10/30/2013 12:37 AM

Students in Quebec were "striking" go get free tuition. I don't believe in free education...because I believe that if somebody gets something for free, they think it is worthless.

Case in point...I offered my blacksmith shop and an entire course on how to do decorative metalwork to all my friends. Set aside Fridays during the summer months. Sort of a "give back" for all the help they have given me during my illness. I expected a hundred kids to drop in and take advantage. The place stayed empty for the entire summer...while I continued to pound out my stuff.

Then, after the summer, I announced that the summer special offer was over, and the price was a mere 120 bucks a day (friend's price...I usually end up buying us all supper with it.) A bit more for off the street sign ups. I have not had an empty Friday since. Or not many.

That is what I found, and why I do not believe in Free Education. When people see "free", they think it is worth nothing. Or they look for the catch. Or they get the lowest quality the person offering the education can give and still make money, or the students think they do.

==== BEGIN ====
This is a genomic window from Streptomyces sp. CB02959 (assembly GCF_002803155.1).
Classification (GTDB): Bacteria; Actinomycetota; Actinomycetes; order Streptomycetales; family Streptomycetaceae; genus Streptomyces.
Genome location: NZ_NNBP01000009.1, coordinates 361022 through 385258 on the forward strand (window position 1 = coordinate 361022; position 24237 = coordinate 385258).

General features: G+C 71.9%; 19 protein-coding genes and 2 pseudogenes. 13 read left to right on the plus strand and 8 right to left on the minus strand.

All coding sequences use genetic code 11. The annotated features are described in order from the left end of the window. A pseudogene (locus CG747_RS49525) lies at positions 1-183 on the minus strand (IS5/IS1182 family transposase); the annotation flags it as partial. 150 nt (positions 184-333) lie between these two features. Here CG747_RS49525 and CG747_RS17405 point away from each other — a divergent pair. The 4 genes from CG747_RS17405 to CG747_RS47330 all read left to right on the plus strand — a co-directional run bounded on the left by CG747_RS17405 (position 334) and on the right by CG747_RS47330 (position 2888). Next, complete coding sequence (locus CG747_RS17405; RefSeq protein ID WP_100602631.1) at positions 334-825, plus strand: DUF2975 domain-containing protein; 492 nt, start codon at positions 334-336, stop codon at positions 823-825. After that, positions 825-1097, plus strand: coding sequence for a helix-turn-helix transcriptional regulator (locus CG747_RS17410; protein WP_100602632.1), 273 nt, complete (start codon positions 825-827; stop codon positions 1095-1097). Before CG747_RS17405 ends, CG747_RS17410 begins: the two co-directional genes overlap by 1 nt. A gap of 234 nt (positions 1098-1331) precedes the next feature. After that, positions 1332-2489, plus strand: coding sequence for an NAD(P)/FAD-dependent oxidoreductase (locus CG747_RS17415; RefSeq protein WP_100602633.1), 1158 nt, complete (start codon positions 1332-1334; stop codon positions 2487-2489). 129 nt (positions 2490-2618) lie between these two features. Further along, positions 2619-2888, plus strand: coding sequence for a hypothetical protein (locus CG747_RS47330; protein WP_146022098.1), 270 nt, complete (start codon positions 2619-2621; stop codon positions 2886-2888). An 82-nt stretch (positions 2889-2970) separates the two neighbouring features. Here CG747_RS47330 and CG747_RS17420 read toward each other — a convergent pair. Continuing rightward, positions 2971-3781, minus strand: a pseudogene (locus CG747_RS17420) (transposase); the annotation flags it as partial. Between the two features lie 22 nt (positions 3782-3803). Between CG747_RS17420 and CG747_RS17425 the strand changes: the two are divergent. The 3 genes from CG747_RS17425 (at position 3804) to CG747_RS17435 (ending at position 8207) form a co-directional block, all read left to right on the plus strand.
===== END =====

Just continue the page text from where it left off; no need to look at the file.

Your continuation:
And yes, my textbook is still ten bucks. They cost me eight to print them at Staples or Kinkos. I like the extra couple of bucks to cover gas, and I get them in VERY short print runs of thirty or forty at a time. So the short print run excuse does not fly. (I have sold more than a thousand of that text book in the last eleven years. Hmmmm...that means I made two grand on a book which I typed out on my break times back when I worked for a living.

Perhaps they think a hundred bucks for a textbook validates the information being taught in much the same way as my hundred dollar courses validates the information being taught?

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#44
In reply to #39

Re: Are Students to Blame for the Rising Cost of Textbooks?

11/01/2013 5:31 PM

The FED and government work together so you can sign your life away for a $200K 'education'...student loans are easy and non forgivable....the banks are stealing your future if you buy into this system as it's presented today.

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#45
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Re: Are Students to Blame for the Rising Cost of Textbooks?

11/01/2013 6:06 PM

You don't buy into the loan, you buy into the education.... And if you chose an unsustainable degree, that is on you as a student and you alone.

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#46
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Re: Are Students to Blame for the Rising Cost of Textbooks?

11/11/2013 10:37 AM

I agree with you Phoenix.

My gripe is the price. I paid $485/unit just so I can get my degree at home and on my own schedule. I got a BSBA. Paying that much was a gamble that so far is biting me in the ass, rather than being a benefit.

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#47